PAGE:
Ammunition shortage in Canada

Ammunition shortage in Canada

by Jeff Helsdon | January 19, 2021

a bullet with a full metal jacket

Conditions related to COVID-19 have caused an ammunition shortage.

“We have 40% of what we would usually have in stock for SKUs,” said Wes Winkel, president of the Canadian Sporting Arms and Ammunition Association and owner of Ellwood Epp’s in Orillia.

Increased demand

Winkel said increased demand due to the pandemic started the shortage here and in the United States. An increase in new hunters has also been well documented south of the border, but it is a little harder to define in Canada however, there has been an uptick in Ontario.

“At this time, there appears to be higher than expected Ontario resident hunting licence sales when compared to the historical trend,” said Maimoona Dinani, acting media relations officer with the Ministry of Natural Resources and Forestry. “The ministry has not done an analysis to determine if new or lapsed hunters are taking up hunting in 2020.”

Material shortages

Increased demand has been hampered by a shortage of raw materials – again caused by the pandemic – and federal employees who issue licenses working from home, which is slower.

There is also speculation that there will be another American buying spree due to Biden’s election – due to the perception that his administration will be more restrictive regarding firearms.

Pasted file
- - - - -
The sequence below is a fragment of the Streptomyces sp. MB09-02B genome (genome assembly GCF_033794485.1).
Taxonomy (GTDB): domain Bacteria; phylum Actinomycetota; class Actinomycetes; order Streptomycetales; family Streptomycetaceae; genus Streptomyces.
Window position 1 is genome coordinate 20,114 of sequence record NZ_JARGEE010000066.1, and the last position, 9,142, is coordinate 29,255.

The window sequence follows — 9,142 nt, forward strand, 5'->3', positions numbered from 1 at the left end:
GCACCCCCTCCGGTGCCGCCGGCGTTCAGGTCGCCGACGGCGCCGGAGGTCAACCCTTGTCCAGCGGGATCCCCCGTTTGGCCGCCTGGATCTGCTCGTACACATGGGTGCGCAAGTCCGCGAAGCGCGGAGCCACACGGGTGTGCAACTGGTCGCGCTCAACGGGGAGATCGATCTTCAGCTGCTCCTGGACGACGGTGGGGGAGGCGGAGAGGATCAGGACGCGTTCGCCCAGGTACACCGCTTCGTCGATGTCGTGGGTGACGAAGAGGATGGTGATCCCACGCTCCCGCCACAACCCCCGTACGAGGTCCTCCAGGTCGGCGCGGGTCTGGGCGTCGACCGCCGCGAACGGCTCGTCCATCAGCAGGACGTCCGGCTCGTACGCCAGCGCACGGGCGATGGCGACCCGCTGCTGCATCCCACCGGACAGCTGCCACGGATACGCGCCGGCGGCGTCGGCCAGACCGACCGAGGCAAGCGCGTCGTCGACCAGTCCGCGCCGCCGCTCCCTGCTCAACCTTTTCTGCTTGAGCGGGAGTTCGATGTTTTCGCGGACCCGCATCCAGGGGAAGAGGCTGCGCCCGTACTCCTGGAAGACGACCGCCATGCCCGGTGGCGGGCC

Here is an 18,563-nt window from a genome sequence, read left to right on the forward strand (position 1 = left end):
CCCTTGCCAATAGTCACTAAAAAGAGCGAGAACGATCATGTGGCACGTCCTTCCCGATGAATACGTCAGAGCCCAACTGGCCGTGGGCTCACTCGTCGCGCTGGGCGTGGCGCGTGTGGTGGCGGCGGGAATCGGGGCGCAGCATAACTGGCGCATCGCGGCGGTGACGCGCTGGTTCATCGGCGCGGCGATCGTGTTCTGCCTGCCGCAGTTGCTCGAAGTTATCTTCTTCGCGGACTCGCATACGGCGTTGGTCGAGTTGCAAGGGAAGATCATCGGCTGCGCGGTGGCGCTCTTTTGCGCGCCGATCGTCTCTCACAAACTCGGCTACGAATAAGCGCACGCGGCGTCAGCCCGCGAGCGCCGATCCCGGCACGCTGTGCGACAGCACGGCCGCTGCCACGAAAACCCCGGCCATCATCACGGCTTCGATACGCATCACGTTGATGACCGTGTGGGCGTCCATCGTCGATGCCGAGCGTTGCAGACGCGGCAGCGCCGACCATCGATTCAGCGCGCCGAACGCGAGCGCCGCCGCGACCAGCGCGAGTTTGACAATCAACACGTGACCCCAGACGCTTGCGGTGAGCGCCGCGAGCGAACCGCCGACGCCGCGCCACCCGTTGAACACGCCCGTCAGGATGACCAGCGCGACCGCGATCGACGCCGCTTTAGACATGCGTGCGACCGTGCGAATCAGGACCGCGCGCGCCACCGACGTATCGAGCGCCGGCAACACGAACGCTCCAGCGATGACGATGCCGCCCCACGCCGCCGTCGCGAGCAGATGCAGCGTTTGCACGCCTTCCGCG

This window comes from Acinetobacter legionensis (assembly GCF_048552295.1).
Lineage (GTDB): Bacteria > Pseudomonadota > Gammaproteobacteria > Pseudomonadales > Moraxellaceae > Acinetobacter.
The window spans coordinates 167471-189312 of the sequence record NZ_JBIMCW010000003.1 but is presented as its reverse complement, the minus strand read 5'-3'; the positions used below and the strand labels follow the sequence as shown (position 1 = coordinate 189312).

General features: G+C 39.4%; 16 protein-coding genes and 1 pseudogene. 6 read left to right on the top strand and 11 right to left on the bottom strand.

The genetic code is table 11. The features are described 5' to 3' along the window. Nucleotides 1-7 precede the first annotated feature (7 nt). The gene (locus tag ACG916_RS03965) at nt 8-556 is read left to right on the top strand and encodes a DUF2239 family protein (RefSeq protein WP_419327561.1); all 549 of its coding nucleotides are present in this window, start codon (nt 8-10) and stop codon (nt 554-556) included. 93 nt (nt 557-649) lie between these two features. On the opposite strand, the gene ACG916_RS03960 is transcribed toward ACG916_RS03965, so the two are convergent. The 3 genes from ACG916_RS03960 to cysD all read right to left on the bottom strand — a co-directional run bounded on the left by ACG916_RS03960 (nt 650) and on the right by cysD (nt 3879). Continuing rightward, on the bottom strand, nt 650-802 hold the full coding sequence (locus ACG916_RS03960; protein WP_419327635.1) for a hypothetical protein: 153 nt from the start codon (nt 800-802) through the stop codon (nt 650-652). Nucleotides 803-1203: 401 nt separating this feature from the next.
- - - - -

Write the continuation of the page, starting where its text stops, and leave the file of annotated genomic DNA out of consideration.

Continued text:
To make matters worse, the bankruptcy and sale of Remington ammunition brought their production to a halt. Winkel said this represented 35% of his sales. With Vista Outdoor purchasing Remington, the goal is to be producing the Remington products by year-end 2020. However, Winkel said this, along with Barnes being sold to Sierra Bullets, would require new licenses for these products, which are again coming slower than normal.

Winkel was told it would be the third quarter of 2021 before he sees some purchase orders placed now.

Canadian manufacturers behind

Canadian-made ammunition, such as Challenger and Score, has also been affected, Winkel said. “They load ammunition here, but don’t manufacture components,” he said. “They are short of components.”

The Remington bankruptcy, combined with pandemic-related factors, have also resulted in fewer guns on the shelves in most gun stores.

Click here for more outdoors news

For more on firearms, click here

Click here for more on how COVID-19 is impacting the outdoors community